The Spider Blade is available in two lengths, 35 inches and 38 inches. To properly use the Spider Blade, TaylorMade says, you should grip the club with two or three inches of the butt-end of the grip extended above your hands to provide the maximum benefit of counterbalancing. Therefore, the company explains, if you normally use a 35-inch putter, you should use a 38-inch Spider Blade; if you normally go with a 33-inch putter, you should use a 35-inch Spider Blade.
The Spider Blade also features a PureRoll Surlyn insert for a soft feel and smooth roll, and has a white leading edge and linear alignment aid in the cavity to make aiming easy. It carries a suggested retail price of $199.99.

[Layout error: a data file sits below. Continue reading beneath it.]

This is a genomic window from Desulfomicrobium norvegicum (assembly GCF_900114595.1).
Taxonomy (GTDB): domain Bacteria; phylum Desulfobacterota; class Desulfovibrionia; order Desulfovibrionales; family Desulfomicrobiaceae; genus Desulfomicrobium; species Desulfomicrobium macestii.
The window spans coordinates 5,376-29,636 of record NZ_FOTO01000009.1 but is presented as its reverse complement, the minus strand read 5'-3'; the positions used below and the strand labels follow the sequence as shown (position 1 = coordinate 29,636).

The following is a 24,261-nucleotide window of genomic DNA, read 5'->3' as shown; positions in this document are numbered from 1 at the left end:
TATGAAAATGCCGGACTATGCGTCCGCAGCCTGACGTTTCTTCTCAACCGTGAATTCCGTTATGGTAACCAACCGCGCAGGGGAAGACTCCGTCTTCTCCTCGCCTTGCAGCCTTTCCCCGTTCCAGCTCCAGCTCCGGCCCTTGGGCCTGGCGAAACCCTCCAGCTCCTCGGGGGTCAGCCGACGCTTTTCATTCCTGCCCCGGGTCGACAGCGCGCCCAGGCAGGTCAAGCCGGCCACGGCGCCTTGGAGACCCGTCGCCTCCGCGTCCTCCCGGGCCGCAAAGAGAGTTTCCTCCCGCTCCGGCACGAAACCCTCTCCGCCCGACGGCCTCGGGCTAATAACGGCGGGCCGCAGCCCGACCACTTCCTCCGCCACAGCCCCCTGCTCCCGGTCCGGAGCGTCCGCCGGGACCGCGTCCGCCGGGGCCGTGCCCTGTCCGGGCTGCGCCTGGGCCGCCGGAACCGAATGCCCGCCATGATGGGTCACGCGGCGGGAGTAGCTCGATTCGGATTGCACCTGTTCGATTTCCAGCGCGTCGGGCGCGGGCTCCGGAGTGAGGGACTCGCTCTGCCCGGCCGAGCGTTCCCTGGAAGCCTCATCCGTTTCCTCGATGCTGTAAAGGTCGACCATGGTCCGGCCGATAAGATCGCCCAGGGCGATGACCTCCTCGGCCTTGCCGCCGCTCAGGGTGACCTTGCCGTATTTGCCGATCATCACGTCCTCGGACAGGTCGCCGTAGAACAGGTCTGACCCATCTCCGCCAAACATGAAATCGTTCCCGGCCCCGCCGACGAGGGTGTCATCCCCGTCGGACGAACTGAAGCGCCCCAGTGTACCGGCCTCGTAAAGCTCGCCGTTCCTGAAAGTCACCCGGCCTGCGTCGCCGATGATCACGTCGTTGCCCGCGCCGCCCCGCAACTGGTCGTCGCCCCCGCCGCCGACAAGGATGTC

The Futura X mallet from Scotty Cameron is new, but if you think it looks a familiar, you're right. It's the putter Adam Scott used to win the Masters.
Scott called his Futura X prototype ''the most stable putter I have ever played,'' and that's exactly what Cameron was shooting for as he and Scott worked together to refine the design.
Precision milled from high-grade 6061 aluminum, the Futura X combines a rear balance bar with deep heel-toe weights plus perimeter weighting under the face. The resulting deep Center of Gravity provides stability throughout the stroke, Cameron says, while the perimeter weighting adds forgiveness and feel.